Instead of sending out a year-end issue of The Hemp News Update
with a basic rehash of the top news stories of the past year, we are sending you a regular issue covering recent happenings. All of the news is not good, but we continue to make good progress. If you do want an annual legislative wrap-up and did not read The Vote Hemp Report
email newsletter, please click here
and you may read it online on our Web site.
It's the end of a big year, and of course we would appreciate your year-end contribution
to Vote Hemp to help us continue fixing the situation here in the U.S., but we know that money may be tight, so we also offer you many opportunities to help in ways that money alone cannot buy.
The most important thing that you can do right now is to forward this email to people whom you know and encourage them to join our mailing list and support our cause. Our ability to reach out to new people, educate them about the issues surrounding industrial hemp and ask them to write to their members in Congress is invaluable. We are also expanding our social media strategy. We have a number of people following us on Twitter, and in the past month alone we have seen the number of fans on our Facebook page double! With your help, we can double all of our subscriber lists in the coming months and increase our reach that much more.
Thank you very much for all that you do for this cause. We look forward to telling you more about our plans for the potentially huge year ahead. Stay tuned.
Tom MurphyHemp News Update Editor
|Hemp Shorts: |
|Building with Hemp: |
Asheville on the Forefront of a New Green Technique
By John BoyleAsheville Citizen-Times
November 22, 2009
Leave it to Asheville to be the first place in the country to build not just one, but two houses largely out of hemp.
Ben Jones, left, and Stephen Yazell help prepare a hemp mixture so that it can be applied to the walls of the house build by Anthony Brenner off of Town Mountain Road in Asheville. Photo credit: John Fletcher.
Well-established as a green building center, Asheville has two homes under construction - one in West Asheville, another off Town Mountain Road - that use hemp as a building material. The builders and Greg Flavall, the co-founder of Hemp Technologies, the Asheville company supplying the building material, maintain that they're the first permitted hemp homes in the country.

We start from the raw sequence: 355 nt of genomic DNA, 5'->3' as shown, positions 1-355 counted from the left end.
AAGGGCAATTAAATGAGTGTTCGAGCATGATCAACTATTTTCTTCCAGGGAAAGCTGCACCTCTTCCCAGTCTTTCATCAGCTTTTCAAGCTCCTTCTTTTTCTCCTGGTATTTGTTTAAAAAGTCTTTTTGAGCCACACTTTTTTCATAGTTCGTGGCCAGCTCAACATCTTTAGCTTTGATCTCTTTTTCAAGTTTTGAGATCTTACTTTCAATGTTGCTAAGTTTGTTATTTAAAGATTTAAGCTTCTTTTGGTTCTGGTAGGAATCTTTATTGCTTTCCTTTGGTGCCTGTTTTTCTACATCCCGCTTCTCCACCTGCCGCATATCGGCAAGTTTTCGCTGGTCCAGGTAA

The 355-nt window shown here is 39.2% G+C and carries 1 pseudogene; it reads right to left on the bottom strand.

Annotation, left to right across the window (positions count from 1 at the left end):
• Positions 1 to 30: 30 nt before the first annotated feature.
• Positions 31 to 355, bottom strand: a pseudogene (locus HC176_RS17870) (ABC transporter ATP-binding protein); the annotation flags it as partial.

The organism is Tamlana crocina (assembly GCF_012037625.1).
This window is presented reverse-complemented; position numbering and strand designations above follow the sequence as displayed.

"This area is known to walk the talk of being green," Flavall said, adding that the Asheville area has by far the largest percentage of Leadership in Energy and Environmental Design, or LEED, builders of anywhere in the country. Hemp is derived from the same plant that marijuana comes from. Although it contains very little of the active ingredient that gets people high and is completely impractical to smoke, it's still illegal to grow it domestically.
|Hillcrest Resident, 99, Stays Involved with Current Events |
|Esther Wissbaum. Photo credit: Lorri Sughroue / McCook Daily Gazette.
By Lorri SughroueMcCook Daily Gazette
December 14, 2009
Some people become apathetic to the ways of the world as they get older. Not 99-year-old Esther Wissbaum of McCook.
Wissbaum keeps busy on her 1977 manual Smith Corona typewriter, pounding out letters to newspapers about a variety of issues, such as the decline of common courtesy ("What's wrong with saying 'You're welcome?'" "Nowadays people say 'No problem.' What does that mean, exactly?'") to legalizing industrial hemp.
Wissbaums's last letter about hemp prompted Gov. Dave Heineman, who disagreed with her stance, to writer her back.
"I was so mad, I threw the letter away," Wissbaum said. "He didn't approve of marijuana being grown - I don't either - but hemp is different than marijuana, with very little THC in it. Maybe he didn't understand what I was saying. Hemp would be a great crop for our farmers to grow, don't you think?"
|HIA Featured Member - Hemp Technologies |
|Hemp Technologies LLC Making U.S. and World Hemp History in Asheville, NC
By David Piller
Two groundbreaking hemp house projects recently got underway in Asheville, North Carolina. By the time you read this, all of the walls of the first "permitted" hemp house in the U.S. may already be up. If that's the case, you're likely to find walls going up over at the next project: the first passive hemp home in the World. Playing their part in both of these historic homes are HIA members, Greg Flavell and Dave Madera, co-owners of Hemp Technologies LLC
This is the interior view of the first section of wall that was done at the first permitted Hemcrete¨ home in the U.S. Note the recycled black plastic forms, electrical box with hemp packed around it, and the top of the window sill.